<img src="Weissenrieder-Asset-strategy-capex-management-businessmen-with-paper-1.jpg" alt="How tactical capex decisions run company strategy">

This is a part of a three piece article series. This is part two.
If you want to start to read the beginning of the series, click here for part one.

2.0 The Tail Wags The Dog – How Tactical Decisions Run Company Strategy

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2.1 Competitiveness over a lifecycle

An industry always improves, in the sense that it is always better at what it is doing today than it was 10 years ago, because of technology development (the industry doesn’t, however, make more money due to the real price decline). We illustrate this point with the red line in Figure 2-1.

The red line is the industry average, so half of the industry’s capacity is above the red line and half is below at every point in time.

At some point, a company will build a new mill, either a Brownfield or a Greenfield. Or it will add a new production line in an existing mill. We illustrate that with the blue line starting at point A, where the mill is new and state of the art. It is clearly above the red line. Over time, the mill will be improved (the blue line goes up) but it can never follow industry average. At some point, it will cut across the red line and become less competitive than the industry average. Decades later, the company will come to the conclusion that it is better to shut down the mill because the gap between it and the industry average has become too large. This is a simple illustration of a life cycle of a mill.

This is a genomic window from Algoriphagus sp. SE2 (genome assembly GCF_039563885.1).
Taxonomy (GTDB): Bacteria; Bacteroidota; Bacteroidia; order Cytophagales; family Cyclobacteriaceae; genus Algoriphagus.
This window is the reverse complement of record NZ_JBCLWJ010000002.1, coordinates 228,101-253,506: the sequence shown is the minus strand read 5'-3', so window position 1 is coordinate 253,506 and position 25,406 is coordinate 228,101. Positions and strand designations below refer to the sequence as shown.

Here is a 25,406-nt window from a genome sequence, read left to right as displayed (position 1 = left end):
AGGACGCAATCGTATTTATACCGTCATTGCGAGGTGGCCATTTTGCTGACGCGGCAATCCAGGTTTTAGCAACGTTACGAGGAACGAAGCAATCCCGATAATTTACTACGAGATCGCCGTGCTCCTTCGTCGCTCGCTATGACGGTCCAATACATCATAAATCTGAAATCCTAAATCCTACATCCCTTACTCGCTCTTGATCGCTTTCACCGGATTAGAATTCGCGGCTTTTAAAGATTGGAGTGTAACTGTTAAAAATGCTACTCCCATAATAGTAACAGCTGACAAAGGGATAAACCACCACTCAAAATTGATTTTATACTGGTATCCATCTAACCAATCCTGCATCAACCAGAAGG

A mill will slowly travel along the blue line to the right. Most mill investments will, at best, slow down the loss in relative competitiveness, not improve it. Only a few investments will take it to the left (improve mill competitiveness), and then in almost all cases it will only be a small shift. For example, a company makes a really large replacement capex in a mill. It replaces 10% of the mill with state of the art technology (like a so-called recovery boiler in a pulp mill). The time from the decision to invest in the mill to turn key (completion of investment) is often 1-3 years. Replacing 10% of the asset base shifts the mill to the left, but 90% of the mill ages another 1-3 years in the process. The net effect for the mill from the point of decision to turn key is not very large.

2.2 How capital and other resources are allocated in a system of mills